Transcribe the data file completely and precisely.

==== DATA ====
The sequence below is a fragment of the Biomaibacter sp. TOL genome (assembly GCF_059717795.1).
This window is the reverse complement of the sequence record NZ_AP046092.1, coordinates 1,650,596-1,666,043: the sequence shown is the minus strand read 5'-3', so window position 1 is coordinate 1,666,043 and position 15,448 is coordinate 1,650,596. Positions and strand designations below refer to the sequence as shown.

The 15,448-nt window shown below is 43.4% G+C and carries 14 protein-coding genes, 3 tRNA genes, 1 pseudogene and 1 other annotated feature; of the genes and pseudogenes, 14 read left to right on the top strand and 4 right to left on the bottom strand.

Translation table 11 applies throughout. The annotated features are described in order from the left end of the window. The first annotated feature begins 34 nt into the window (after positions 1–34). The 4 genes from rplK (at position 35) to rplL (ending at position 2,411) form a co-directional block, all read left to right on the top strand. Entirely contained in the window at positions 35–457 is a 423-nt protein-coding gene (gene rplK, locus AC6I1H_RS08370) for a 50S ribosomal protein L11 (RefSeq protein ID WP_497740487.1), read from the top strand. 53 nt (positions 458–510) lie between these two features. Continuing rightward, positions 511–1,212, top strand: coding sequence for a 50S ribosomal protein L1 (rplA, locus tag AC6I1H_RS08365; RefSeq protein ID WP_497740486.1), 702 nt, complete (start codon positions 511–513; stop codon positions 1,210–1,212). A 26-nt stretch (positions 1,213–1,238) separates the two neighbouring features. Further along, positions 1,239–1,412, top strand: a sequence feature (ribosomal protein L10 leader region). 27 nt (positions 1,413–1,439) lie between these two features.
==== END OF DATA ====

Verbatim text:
The sequence below is a fragment of the Biomaibacter sp. TOL genome (assembly GCF_059717795.1).
This window is the reverse complement of the sequence record NZ_AP046092.1, coordinates 1,650,596-1,666,043: the sequence shown is the minus strand read 5'-3', so window position 1 is coordinate 1,666,043 and position 15,448 is coordinate 1,650,596. Positions and strand designations below refer to the sequence as shown.

The 15,448-nt window shown below is 43.4% G+C and carries 14 protein-coding genes, 3 tRNA genes, 1 pseudogene and 1 other annotated feature; of the genes and pseudogenes, 14 read left to right on the top strand and 4 right to left on the bottom strand.

Translation table 11 applies throughout. The annotated features are described in order from the left end of the window. The first annotated feature begins 34 nt into the window (after positions 1–34). The 4 genes from rplK (at position 35) to rplL (ending at position 2,411) form a co-directional block, all read left to right on the top strand. Entirely contained in the window at positions 35–457 is a 423-nt protein-coding gene (gene rplK, locus AC6I1H_RS08370) for a 50S ribosomal protein L11 (RefSeq protein ID WP_497740487.1), read from the top strand. 53 nt (positions 458–510) lie between these two features. Continuing rightward, positions 511–1,212, top strand: coding sequence for a 50S ribosomal protein L1 (rplA, locus tag AC6I1H_RS08365; RefSeq protein ID WP_497740486.1), 702 nt, complete (start codon positions 511–513; stop codon positions 1,210–1,212). A 26-nt stretch (positions 1,213–1,238) separates the two neighbouring features. Further along, positions 1,239–1,412, top strand: a sequence feature (ribosomal protein L10 leader region). 27 nt (positions 1,413–1,439) lie between these two features.